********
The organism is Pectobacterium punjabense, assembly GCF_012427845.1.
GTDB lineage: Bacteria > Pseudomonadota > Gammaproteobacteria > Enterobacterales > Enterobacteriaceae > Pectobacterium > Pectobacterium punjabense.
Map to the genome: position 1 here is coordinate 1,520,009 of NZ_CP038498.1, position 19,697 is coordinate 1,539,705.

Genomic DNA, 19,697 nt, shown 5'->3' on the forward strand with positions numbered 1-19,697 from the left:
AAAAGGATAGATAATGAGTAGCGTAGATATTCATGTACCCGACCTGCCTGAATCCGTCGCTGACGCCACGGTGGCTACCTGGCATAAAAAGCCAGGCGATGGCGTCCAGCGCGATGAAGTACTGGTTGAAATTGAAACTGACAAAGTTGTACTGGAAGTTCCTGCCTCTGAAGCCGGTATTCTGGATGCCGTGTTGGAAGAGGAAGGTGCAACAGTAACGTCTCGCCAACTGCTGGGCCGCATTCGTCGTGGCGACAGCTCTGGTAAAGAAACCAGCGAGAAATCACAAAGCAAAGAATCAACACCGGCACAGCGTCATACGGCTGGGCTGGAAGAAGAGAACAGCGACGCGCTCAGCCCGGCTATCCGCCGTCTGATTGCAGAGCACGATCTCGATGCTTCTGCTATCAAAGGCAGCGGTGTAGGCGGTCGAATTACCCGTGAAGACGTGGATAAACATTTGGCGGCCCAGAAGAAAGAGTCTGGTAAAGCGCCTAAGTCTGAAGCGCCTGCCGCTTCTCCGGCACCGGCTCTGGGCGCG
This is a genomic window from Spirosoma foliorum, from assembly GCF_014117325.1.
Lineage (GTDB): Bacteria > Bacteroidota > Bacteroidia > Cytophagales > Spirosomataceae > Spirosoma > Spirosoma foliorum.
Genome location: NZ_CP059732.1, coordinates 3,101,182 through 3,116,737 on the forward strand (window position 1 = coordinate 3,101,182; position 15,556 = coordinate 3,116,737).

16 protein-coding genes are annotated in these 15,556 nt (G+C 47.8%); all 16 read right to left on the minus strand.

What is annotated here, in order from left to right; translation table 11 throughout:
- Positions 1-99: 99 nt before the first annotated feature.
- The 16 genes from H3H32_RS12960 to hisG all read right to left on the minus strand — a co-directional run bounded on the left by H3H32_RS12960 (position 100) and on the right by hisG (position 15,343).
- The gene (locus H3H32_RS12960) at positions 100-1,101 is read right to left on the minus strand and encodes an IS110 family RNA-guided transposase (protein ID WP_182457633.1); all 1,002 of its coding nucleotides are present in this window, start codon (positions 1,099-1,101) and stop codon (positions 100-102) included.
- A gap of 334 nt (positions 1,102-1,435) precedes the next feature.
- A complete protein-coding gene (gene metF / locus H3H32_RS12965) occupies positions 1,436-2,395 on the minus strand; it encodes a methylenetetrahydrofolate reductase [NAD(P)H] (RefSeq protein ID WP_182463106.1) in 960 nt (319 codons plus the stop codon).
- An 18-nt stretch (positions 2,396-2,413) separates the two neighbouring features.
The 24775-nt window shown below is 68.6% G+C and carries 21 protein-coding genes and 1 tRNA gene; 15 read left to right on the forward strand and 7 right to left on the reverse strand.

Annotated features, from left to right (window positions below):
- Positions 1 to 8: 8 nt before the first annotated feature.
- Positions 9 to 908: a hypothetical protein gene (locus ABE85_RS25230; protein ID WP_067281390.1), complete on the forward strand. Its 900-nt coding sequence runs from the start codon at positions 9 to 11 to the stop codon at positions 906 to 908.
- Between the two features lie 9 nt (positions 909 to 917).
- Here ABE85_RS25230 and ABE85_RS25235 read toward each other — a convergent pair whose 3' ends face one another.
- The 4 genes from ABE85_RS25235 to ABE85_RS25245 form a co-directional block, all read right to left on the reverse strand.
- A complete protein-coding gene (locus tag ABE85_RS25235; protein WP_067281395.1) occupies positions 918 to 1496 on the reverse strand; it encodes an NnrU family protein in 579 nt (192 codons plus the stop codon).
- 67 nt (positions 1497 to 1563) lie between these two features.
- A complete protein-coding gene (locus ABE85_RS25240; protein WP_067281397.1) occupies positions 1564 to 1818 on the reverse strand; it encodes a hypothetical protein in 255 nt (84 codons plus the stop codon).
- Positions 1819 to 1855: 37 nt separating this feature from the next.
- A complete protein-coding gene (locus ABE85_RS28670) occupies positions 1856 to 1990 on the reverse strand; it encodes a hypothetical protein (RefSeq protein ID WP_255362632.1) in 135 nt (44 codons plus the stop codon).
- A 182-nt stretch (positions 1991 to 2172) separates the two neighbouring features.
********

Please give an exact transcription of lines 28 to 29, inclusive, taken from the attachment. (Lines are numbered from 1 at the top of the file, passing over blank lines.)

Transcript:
- A complete protein-coding gene (locus ABE85_RS28670) occupies positions 1856 to 1990 on the reverse strand; it encodes a hypothetical protein (RefSeq protein ID WP_255362632.1) in 135 nt (44 codons plus the stop codon).
- A 182-nt stretch (positions 1991 to 2172) separates the two neighbouring features.